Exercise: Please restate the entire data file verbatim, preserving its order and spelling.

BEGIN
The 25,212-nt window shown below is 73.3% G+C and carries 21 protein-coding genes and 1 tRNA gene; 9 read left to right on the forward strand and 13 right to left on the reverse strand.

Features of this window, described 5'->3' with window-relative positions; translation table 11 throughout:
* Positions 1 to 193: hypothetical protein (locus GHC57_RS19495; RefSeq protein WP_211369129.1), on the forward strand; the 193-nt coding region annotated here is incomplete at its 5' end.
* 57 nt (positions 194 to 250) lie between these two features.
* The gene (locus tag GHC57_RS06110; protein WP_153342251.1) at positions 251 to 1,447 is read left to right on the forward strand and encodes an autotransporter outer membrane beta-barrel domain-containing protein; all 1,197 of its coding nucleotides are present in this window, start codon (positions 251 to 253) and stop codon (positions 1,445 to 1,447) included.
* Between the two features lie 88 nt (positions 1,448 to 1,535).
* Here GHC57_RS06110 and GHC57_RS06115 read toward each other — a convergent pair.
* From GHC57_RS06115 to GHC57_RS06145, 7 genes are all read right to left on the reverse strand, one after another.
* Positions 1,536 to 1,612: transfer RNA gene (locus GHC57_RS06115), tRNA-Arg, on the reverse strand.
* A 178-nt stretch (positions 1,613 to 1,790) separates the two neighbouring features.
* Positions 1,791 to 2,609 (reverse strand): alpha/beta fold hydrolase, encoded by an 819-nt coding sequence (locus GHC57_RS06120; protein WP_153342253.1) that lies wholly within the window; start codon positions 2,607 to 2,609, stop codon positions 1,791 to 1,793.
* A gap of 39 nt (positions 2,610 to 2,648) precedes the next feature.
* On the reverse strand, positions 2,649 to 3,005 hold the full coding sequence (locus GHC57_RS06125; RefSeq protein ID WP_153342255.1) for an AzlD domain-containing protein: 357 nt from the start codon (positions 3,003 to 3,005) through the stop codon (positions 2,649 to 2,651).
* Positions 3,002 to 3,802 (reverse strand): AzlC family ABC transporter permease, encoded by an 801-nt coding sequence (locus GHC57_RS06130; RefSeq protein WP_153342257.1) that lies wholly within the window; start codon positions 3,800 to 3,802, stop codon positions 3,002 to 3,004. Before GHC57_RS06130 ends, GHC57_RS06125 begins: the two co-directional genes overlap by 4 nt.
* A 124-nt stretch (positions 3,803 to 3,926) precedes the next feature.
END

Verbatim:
The 25,212-nt window shown below is 73.3% G+C and carries 21 protein-coding genes and 1 tRNA gene; 9 read left to right on the forward strand and 13 right to left on the reverse strand.

Features of this window, described 5'->3' with window-relative positions; translation table 11 throughout:
* Positions 1 to 193: hypothetical protein (locus GHC57_RS19495; RefSeq protein WP_211369129.1), on the forward strand; the 193-nt coding region annotated here is incomplete at its 5' end.
* 57 nt (positions 194 to 250) lie between these two features.
* The gene (locus tag GHC57_RS06110; protein WP_153342251.1) at positions 251 to 1,447 is read left to right on the forward strand and encodes an autotransporter outer membrane beta-barrel domain-containing protein; all 1,197 of its coding nucleotides are present in this window, start codon (positions 251 to 253) and stop codon (positions 1,445 to 1,447) included.
* Between the two features lie 88 nt (positions 1,448 to 1,535).
* Here GHC57_RS06110 and GHC57_RS06115 read toward each other — a convergent pair.
* From GHC57_RS06115 to GHC57_RS06145, 7 genes are all read right to left on the reverse strand, one after another.
* Positions 1,536 to 1,612: transfer RNA gene (locus GHC57_RS06115), tRNA-Arg, on the reverse strand.
* A 178-nt stretch (positions 1,613 to 1,790) separates the two neighbouring features.
* Positions 1,791 to 2,609 (reverse strand): alpha/beta fold hydrolase, encoded by an 819-nt coding sequence (locus GHC57_RS06120; protein WP_153342253.1) that lies wholly within the window; start codon positions 2,607 to 2,609, stop codon positions 1,791 to 1,793.
* A gap of 39 nt (positions 2,610 to 2,648) precedes the next feature.
* On the reverse strand, positions 2,649 to 3,005 hold the full coding sequence (locus GHC57_RS06125; RefSeq protein ID WP_153342255.1) for an AzlD domain-containing protein: 357 nt from the start codon (positions 3,003 to 3,005) through the stop codon (positions 2,649 to 2,651).
* Positions 3,002 to 3,802 (reverse strand): AzlC family ABC transporter permease, encoded by an 801-nt coding sequence (locus GHC57_RS06130; RefSeq protein WP_153342257.1) that lies wholly within the window; start codon positions 3,800 to 3,802, stop codon positions 3,002 to 3,004. Before GHC57_RS06130 ends, GHC57_RS06125 begins: the two co-directional genes overlap by 4 nt.
* A 124-nt stretch (positions 3,803 to 3,926) precedes the next feature.